Politics Show viewer from Tyneside
How effective is government legislation to make shops, bars and restaurants accessible to disabled people? Steve Wilkinson investigated.
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I was born in 1953 and diagnosed with Spina Bifida.
Steve in wheelchair tests retail outlets disability access
I use a wheelchair to get out and about, although I can walk a few yards with the assistance of sticks.
So for me, accessibility is all-important.
In October 2004, the government introduced legislation that was meant to make businesses and other premises more accessible for people with disabilities like me.
This required them to make 'reasonable adjustments' to remove physical barriers preventing disabled people from accessing them.
While a number of businesses have complied, and disabled people are able to use their facilities, there is still a significant number who are still inaccessible.
Many disabled people will say this legislation is not working and 'enough is enough'.
Something should be done.
With that in mind, I toured Newcastle with a Politics Show camera in tow to see just how accessible cafes, bars, and restaurants are - four years on from when they are meant to have made those 'reasonable adjustments'.
Sadly, there was often more evidence of inactivity than best practice.
A lack of appreciation of the issues faced by disabled people accessing their services was noticeable in many instances:
One sandwich shop belonging to an international chain had a large step at the entrance.
'Lack of appreciation of the issues was noticeable'
At the time there were no customers in the shop, but two members of staff failed to see me at the door wanting to enter - and there was no bell to press to alert them to my presence.
In Newcastle's Chinatown - an area trying to develop itself as a tourist attraction - there are some restaurants that say they have disabled toilets.
One of these does not quite have a disabled toilet that would meet the expectations of most disabled people I know, being rather small, but they have made an effort.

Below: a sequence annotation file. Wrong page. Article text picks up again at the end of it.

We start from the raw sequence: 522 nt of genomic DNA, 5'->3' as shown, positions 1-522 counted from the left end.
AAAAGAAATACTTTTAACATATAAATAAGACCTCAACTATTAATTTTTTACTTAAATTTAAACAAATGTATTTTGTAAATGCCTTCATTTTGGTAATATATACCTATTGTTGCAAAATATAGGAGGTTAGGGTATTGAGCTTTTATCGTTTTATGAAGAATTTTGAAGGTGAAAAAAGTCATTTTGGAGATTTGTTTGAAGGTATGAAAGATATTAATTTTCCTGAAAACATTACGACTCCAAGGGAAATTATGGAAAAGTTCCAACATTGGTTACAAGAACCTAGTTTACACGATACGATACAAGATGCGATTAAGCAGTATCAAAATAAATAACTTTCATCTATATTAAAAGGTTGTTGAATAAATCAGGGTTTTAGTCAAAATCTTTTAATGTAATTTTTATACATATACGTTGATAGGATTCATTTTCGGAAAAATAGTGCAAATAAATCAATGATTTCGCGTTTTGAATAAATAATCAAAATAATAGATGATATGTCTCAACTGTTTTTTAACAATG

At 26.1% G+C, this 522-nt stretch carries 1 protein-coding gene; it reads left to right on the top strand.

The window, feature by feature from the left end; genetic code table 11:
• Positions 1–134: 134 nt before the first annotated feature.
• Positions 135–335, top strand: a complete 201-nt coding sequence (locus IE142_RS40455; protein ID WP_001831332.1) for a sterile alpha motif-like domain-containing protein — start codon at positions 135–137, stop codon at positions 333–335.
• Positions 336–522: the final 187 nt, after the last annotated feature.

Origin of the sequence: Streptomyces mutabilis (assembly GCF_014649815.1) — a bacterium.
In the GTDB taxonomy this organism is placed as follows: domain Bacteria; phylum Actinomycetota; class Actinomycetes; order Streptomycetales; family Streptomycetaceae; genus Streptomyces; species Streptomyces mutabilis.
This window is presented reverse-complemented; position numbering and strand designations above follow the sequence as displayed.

The toilet has been fitted with grab rails and staff seem aware of the needs of people like me.
For this, they should be commended.
Another restaurant we visited with an 'accessible' toilet, had made it inaccessible by stacking up chairs inside.
Nevertheless, at least making some effort is better than nothing - and there are many examples of where nothing at all appears to have been done so far.
Steve heads off to test out Chinatown
We then headed towards the Bigg Market, and a bar that has done a great deal to improve access since 2004 - showing just what can be done.
It has an entrance that can be used by disabled people who use a wheelchair, clear signs indicating where this is, and a bell to attract the attention of staff should this be necessary.
But it was a different story at a bar just off the Quayside. These premises do have a disabled toilet.
So far so good. BUT - and it's a big but - there are steps to negotiate before you can get to it.
Staff there are willing to help, if you don't mind being carried, but having a disabled toilet at the top of some steps seems to defeat the object and be a wasted effort.
Since we filmed, the bar in question is now looking at how it can install an additional ramp and grab rails that would make the disabled toilet accessible from anywhere within the building.
Of course I appreciate that to provide for every disabled person's needs is virtually impossible.
But new buildings and those being refurbished have a better opportunity to provide better facilities.
And businesses have to remember that not every disabled person is in a wheelchair.
Clear signage, large print menus, colour contrasts on doors and steps can provide benefits to many partially sighted people.
Braille menus and signs bring information to life for the blind...
Likewise, an induction loop or a member of staff who can sign a little will benefit the deaf or hard of hearing. Simple and often inexpensive things can make all the difference.
So some premises have made the effort - or some effort - to become more accessible. But that leaves the question of why many have done nothing at all?
Perhaps they don't see any benefit or threat.
If so, they're failing to recognise the potential income millions of disabled people and their friends and family can bring.
But, as it stands, there's also little threat of legal action being taken, as the burden is on the disabled person to take action through the small claims courts, which is a complex process.
This, in my opinion, is unsatisfactory.
What we need to do is persuade business owners and managers to appreciate there are commercial benefits to be had from making more of an effort in being accessible.
To try and persuade the government that this is all a good idea I have petitioned the prime minister to amend the Disability Discrimination Act, making it mandatory for every business to display some signage and a bell.
This would be a catalyst for change in the mindset of business owners.
I have also recommended that a body should be set up to ensure that this is done and impose fixed penalties where this does not happen.
This e-petition will run until March 2009.
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